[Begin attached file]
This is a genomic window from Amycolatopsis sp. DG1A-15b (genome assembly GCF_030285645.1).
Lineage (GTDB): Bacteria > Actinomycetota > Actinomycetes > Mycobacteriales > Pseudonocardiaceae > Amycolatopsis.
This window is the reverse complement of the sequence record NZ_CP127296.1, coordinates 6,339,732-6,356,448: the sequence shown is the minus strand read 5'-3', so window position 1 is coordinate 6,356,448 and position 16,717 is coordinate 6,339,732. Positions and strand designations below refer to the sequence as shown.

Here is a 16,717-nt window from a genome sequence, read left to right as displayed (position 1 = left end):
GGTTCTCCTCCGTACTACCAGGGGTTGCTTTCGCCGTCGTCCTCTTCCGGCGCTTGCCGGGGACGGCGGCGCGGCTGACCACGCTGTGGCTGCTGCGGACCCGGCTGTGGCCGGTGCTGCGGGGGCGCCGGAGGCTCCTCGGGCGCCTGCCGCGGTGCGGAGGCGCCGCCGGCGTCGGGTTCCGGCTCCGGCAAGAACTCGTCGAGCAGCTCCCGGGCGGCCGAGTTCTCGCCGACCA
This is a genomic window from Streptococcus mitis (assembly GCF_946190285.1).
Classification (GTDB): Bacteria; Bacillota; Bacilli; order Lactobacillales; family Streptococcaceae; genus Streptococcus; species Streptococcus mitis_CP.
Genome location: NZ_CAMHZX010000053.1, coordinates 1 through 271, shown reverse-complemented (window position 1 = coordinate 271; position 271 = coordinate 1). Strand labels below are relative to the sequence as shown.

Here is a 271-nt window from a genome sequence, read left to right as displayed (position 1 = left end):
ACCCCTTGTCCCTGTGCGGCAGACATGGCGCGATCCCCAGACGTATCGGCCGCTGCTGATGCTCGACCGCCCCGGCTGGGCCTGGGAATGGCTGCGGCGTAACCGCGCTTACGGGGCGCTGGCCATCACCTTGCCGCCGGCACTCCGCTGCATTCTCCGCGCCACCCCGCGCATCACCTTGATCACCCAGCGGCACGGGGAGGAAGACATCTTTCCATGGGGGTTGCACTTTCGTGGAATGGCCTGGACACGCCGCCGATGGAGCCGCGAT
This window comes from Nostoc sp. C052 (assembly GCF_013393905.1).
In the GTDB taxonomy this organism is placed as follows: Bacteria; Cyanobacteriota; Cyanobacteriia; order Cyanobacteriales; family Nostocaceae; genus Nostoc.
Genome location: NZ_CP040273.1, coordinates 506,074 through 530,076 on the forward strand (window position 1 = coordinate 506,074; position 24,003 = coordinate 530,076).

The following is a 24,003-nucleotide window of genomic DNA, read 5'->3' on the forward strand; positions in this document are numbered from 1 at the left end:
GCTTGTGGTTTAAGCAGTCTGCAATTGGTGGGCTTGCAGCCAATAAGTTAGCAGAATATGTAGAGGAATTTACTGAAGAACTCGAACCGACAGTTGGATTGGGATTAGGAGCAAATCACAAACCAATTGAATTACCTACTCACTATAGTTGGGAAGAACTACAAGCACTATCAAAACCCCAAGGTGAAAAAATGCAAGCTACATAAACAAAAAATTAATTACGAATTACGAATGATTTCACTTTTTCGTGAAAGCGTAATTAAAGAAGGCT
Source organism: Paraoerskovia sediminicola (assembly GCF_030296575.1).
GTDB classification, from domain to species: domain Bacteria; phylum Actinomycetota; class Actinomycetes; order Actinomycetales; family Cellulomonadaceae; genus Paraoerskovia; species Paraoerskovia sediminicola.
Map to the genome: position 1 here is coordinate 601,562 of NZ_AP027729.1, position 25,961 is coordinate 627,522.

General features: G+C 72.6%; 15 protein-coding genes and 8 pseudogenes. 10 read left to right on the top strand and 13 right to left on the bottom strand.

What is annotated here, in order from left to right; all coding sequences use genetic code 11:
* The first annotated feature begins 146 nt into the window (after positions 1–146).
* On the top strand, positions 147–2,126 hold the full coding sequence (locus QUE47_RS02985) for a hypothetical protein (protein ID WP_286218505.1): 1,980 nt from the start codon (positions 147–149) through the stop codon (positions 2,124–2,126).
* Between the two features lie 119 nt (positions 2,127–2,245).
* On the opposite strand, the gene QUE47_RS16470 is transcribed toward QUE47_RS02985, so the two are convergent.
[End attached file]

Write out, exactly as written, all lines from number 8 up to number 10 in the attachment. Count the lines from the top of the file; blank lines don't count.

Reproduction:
Genome location: NZ_CAMHZX010000053.1, coordinates 1 through 271, shown reverse-complemented (window position 1 = coordinate 271; position 271 = coordinate 1). Strand labels below are relative to the sequence as shown.

Here is a 271-nt window from a genome sequence, read left to right as displayed (position 1 = left end):
ACCCCTTGTCCCTGTGCGGCAGACATGGCGCGATCCCCAGACGTATCGGCCGCTGCTGATGCTCGACCGCCCCGGCTGGGCCTGGGAATGGCTGCGGCGTAACCGCGCTTACGGGGCGCTGGCCATCACCTTGCCGCCGGCACTCCGCTGCATTCTCCGCGCCACCCCGCGCATCACCTTGATCACCCAGCGGCACGGGGAGGAAGACATCTTTCCATGGGGGTTGCACTTTCGTGGAATGGCCTGGACACGCCGCCGATGGAGCCGCGAT